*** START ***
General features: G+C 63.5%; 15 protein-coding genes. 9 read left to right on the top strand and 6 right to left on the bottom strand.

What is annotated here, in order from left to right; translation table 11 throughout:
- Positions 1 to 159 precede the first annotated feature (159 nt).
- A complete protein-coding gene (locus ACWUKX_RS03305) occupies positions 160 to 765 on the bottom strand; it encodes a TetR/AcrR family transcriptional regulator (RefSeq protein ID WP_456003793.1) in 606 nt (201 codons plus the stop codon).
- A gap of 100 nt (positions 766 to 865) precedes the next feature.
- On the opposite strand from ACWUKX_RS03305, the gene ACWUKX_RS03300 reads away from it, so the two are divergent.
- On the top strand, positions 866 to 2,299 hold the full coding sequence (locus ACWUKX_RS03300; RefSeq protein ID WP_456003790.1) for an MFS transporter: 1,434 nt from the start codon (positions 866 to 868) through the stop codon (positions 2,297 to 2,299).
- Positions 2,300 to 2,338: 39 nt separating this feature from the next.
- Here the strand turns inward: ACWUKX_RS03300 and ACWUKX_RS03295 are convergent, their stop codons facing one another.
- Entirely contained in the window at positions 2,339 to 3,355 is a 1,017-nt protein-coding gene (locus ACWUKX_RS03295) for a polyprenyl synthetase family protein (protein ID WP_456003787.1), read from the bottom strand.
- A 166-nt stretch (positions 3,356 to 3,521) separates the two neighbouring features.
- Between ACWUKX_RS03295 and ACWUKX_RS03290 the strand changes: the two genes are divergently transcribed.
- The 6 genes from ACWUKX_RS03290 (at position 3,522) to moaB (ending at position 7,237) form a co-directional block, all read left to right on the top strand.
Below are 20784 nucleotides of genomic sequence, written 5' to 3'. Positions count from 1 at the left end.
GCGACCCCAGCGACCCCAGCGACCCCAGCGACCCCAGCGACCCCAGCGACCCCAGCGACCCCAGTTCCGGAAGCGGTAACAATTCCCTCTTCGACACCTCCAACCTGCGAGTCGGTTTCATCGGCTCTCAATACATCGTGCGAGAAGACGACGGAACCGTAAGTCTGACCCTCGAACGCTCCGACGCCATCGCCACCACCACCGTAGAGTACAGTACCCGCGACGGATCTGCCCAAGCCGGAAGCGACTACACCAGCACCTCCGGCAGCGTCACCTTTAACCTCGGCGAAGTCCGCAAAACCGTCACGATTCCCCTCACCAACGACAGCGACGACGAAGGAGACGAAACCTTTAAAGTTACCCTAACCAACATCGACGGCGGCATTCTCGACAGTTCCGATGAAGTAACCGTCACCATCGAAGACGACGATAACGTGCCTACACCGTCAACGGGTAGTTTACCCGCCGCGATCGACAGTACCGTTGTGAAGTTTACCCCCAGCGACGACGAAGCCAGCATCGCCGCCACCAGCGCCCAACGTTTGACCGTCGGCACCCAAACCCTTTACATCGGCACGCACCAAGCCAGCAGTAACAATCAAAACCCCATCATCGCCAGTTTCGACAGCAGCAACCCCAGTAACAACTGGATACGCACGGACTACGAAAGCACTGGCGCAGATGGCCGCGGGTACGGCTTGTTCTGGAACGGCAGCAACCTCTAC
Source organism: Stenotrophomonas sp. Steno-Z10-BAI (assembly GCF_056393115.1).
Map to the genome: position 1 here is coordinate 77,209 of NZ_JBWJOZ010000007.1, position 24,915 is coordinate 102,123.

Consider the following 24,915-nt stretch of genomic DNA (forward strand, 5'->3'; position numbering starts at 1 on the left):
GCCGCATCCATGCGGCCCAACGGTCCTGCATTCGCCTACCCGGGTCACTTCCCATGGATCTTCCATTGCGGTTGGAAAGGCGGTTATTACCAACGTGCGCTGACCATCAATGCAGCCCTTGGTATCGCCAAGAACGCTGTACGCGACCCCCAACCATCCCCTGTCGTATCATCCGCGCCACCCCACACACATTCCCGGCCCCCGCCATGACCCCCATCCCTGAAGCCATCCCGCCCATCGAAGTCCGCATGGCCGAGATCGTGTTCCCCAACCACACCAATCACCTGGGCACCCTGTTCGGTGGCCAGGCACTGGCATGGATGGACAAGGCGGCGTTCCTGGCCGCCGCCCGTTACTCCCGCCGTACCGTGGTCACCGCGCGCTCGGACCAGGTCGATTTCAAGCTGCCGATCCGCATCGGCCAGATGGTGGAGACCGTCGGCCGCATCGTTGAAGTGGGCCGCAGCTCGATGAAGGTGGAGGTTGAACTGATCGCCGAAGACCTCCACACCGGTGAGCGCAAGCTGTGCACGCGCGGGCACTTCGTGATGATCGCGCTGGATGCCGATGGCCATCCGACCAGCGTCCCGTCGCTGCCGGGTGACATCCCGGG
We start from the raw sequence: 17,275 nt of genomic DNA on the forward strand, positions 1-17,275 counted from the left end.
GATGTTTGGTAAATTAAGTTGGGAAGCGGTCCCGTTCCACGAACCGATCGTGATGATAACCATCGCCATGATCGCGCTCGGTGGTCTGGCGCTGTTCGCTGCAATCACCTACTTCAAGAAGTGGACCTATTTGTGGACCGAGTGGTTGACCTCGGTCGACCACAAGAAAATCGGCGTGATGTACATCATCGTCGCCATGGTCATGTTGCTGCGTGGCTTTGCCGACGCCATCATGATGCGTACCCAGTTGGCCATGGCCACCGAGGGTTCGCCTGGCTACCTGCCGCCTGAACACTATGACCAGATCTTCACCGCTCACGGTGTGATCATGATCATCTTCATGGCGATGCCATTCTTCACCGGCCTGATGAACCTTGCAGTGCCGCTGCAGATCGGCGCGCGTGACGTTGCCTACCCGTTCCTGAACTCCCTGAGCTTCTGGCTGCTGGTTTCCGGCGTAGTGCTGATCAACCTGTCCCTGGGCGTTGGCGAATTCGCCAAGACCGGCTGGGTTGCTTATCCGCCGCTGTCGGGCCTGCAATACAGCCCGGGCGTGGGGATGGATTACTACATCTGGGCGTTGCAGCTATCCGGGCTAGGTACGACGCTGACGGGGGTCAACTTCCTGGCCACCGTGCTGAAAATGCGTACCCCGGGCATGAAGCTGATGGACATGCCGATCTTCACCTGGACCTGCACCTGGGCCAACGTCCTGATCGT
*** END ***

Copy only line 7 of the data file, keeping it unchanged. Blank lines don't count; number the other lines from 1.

- On the top strand, positions 866 to 2,299 hold the full coding sequence (locus ACWUKX_RS03300; RefSeq protein ID WP_456003790.1) for an MFS transporter: 1,434 nt from the start codon (positions 866 to 868) through the stop codon (positions 2,297 to 2,299).